Local officials give tips for beating the heat
By Linda Green

It is hot, hot and hot. Temperature gauges have read 99 and heat indexes have been above 105. In some places in the CSRA the indexes have soared above 112.
Emergency responders say the most important thing people can do to cope with the heat is drink plenty of fluids, and if at all possible, stay inside during the critical hours of 11 a.m. to 4 p.m.
Kay Lord, assistant emergency management director and EMS director for McDuffie County, encourages people to check on the elderly during the high temperatures because they are the most vulnerable.
She advises citizens to make sure the elderly have a working air conditioner unit or fans, and air is circulating inside their home.
“Oftentimes the elderly are scared to open the window if they do not have air conditioning and will be there with the house completely shut and no air is circulating, or they will sit inside without the air conditioning running because they do not want to run the power bill up.”
Lord said seniors might want to go to a cool place such as the senior center or the library for a few hours during the day or to a relative’s home during the critical times of the day.
“Check on the elderly all the time, not just when it is hot or cold,” she said.
Why are older adults more prone to heat stress?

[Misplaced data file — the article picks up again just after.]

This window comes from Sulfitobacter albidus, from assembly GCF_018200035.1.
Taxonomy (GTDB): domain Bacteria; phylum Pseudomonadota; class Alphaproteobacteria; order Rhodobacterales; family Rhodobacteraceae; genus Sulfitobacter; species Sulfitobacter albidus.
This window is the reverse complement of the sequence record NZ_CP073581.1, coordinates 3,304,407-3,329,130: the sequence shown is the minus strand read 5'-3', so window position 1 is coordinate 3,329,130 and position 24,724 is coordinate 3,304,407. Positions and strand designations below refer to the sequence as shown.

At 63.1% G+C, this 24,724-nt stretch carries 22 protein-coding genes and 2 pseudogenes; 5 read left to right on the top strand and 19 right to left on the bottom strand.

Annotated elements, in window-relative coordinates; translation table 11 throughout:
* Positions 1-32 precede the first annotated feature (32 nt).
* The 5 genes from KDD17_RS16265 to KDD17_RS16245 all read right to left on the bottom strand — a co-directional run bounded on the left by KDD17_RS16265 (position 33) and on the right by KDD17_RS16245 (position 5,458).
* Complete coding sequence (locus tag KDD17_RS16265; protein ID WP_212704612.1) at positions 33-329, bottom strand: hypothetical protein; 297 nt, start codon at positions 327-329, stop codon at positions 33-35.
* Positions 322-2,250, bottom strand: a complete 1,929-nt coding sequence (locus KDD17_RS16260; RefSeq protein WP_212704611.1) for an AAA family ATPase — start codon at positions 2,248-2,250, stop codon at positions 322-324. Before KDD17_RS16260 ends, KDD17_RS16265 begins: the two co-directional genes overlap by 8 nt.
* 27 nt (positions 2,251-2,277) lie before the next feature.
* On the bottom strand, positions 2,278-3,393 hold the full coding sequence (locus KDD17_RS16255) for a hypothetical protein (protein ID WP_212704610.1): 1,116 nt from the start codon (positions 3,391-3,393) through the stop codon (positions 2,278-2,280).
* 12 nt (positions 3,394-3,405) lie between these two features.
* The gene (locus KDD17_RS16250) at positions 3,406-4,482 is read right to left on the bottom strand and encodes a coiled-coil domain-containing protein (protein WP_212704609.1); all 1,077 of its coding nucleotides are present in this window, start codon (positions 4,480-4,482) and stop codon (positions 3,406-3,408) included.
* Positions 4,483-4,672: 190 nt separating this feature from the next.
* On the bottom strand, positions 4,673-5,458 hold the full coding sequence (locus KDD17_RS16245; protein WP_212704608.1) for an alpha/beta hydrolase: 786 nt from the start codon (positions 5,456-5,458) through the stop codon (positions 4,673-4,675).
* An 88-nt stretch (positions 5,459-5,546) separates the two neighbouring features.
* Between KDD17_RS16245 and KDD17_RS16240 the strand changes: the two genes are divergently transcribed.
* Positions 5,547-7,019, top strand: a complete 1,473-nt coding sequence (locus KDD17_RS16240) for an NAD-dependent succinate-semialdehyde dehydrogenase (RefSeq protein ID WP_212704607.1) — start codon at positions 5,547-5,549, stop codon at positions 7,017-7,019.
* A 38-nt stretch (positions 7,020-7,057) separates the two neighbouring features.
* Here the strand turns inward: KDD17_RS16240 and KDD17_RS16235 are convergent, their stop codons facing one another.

McDuffie County Health Department Nurse Practitioner Kathy Linebarger said older adults do not adjust as well as young people to sudden changes in temperature; are more likely to have a chronic medical condition that changes normal body responses to heat; and are more likely to take prescription medicines that affect the body’s ability to control its temperature or sweat.
Kim Ivey-Mathis is the director of the Thomson-McDuffie Senior Center. She encourages any senior resident of McDuffie County needing a cool place during the day to become a member of the senior center.
“You can use it as sort of a cooling center and be here from 9 a.m. to 2 p.m.,” she said. “You won’t have to run your air conditioning all the time if you are not there.”
FOR ADDITIONAL DETAILS, see the full story in the July 27, 2017, issue of The McDuffie Progress. To have The McDuffie Progress delivered to your home or business each week, simply call 706-595-1601 to subscribe. Or, follow the link on our home page to subscribe.





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